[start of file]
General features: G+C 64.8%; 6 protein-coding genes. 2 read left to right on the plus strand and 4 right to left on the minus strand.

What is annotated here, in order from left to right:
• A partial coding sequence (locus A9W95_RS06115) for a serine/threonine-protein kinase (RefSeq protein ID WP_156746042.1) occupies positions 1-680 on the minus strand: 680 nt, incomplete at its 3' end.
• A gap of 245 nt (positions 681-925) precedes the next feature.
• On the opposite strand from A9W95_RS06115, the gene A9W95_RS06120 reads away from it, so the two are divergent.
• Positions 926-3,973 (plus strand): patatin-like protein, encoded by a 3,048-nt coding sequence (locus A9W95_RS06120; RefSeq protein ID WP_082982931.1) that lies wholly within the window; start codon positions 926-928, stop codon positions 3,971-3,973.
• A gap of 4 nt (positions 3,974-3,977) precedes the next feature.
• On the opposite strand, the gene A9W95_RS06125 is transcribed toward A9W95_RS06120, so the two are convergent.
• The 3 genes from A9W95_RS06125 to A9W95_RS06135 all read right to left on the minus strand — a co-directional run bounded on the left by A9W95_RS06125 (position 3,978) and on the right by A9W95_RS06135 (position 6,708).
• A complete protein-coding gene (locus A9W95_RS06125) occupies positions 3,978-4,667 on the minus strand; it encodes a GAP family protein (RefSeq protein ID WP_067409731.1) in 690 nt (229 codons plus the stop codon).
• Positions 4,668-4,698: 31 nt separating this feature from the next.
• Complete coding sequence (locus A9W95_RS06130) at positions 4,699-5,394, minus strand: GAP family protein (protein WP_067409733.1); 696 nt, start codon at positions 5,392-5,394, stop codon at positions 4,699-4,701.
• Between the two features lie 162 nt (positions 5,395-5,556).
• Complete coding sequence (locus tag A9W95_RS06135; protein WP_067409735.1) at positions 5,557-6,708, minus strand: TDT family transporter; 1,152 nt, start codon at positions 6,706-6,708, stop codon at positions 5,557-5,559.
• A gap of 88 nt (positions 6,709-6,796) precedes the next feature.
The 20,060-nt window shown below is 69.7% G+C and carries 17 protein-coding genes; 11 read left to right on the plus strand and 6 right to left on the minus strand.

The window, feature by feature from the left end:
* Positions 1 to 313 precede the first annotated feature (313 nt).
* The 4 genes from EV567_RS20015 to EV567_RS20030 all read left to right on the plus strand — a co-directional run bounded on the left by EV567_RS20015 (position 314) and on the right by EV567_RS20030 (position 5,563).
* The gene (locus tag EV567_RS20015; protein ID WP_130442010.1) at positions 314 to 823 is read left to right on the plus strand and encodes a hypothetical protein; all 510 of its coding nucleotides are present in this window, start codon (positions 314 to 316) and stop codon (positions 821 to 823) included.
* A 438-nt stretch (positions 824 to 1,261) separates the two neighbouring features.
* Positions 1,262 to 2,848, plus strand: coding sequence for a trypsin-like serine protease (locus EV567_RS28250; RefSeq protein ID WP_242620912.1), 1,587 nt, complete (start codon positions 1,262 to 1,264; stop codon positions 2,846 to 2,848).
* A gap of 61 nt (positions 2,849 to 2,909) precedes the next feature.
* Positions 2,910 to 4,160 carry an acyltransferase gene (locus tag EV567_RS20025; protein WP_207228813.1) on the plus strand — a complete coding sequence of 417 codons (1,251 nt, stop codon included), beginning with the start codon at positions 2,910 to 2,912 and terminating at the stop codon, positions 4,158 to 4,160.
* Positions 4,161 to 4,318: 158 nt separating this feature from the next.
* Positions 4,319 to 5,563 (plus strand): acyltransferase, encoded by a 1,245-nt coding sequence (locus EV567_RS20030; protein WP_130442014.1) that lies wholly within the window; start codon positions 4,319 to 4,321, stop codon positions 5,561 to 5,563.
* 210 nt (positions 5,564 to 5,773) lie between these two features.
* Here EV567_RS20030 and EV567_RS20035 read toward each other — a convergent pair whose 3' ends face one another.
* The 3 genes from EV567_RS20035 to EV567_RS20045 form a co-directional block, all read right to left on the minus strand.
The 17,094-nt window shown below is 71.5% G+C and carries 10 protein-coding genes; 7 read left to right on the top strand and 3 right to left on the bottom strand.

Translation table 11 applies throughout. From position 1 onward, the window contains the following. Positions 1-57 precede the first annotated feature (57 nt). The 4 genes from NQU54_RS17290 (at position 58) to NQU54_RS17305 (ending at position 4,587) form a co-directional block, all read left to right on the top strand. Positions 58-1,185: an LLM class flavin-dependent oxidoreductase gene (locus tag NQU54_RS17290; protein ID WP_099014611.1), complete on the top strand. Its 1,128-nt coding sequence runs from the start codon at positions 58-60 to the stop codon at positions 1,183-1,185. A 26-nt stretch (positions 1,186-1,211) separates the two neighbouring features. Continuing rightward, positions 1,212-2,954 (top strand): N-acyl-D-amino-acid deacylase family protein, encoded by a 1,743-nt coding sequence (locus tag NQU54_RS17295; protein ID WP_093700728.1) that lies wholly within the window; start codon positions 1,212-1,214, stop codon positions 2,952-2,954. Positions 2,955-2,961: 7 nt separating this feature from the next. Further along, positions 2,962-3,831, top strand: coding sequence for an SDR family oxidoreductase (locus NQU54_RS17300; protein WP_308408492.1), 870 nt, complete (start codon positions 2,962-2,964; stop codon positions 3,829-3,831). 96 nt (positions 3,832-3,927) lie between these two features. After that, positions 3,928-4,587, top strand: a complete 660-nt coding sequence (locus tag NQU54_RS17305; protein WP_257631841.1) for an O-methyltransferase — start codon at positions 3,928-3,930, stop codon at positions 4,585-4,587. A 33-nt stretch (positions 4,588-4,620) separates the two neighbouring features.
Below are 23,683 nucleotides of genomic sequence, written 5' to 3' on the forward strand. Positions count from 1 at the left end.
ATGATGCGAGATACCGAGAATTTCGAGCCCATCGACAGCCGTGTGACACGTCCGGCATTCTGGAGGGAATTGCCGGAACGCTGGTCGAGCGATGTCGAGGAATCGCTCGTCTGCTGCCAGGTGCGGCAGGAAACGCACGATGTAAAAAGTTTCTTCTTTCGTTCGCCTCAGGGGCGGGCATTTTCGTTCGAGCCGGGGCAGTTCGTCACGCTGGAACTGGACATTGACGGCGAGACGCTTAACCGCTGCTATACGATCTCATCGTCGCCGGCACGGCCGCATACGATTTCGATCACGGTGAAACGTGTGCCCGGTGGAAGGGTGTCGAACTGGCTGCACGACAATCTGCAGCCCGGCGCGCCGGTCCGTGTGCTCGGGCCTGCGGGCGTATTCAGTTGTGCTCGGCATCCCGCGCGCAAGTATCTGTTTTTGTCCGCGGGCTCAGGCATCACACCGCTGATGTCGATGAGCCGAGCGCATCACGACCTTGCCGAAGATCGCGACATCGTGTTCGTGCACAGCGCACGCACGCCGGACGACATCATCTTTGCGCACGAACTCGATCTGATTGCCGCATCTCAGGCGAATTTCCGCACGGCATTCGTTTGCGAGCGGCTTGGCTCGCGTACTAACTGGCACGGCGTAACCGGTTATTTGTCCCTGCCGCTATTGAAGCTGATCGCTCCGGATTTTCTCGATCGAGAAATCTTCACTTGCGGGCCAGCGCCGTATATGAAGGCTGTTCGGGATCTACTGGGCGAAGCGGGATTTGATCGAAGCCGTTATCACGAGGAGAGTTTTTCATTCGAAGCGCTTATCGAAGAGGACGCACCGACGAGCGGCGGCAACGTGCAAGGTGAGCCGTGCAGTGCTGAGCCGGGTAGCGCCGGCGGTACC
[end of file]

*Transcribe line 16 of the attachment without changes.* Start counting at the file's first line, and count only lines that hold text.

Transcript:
The 20,060-nt window shown below is 69.7% G+C and carries 17 protein-coding genes; 11 read left to right on the plus strand and 6 right to left on the minus strand.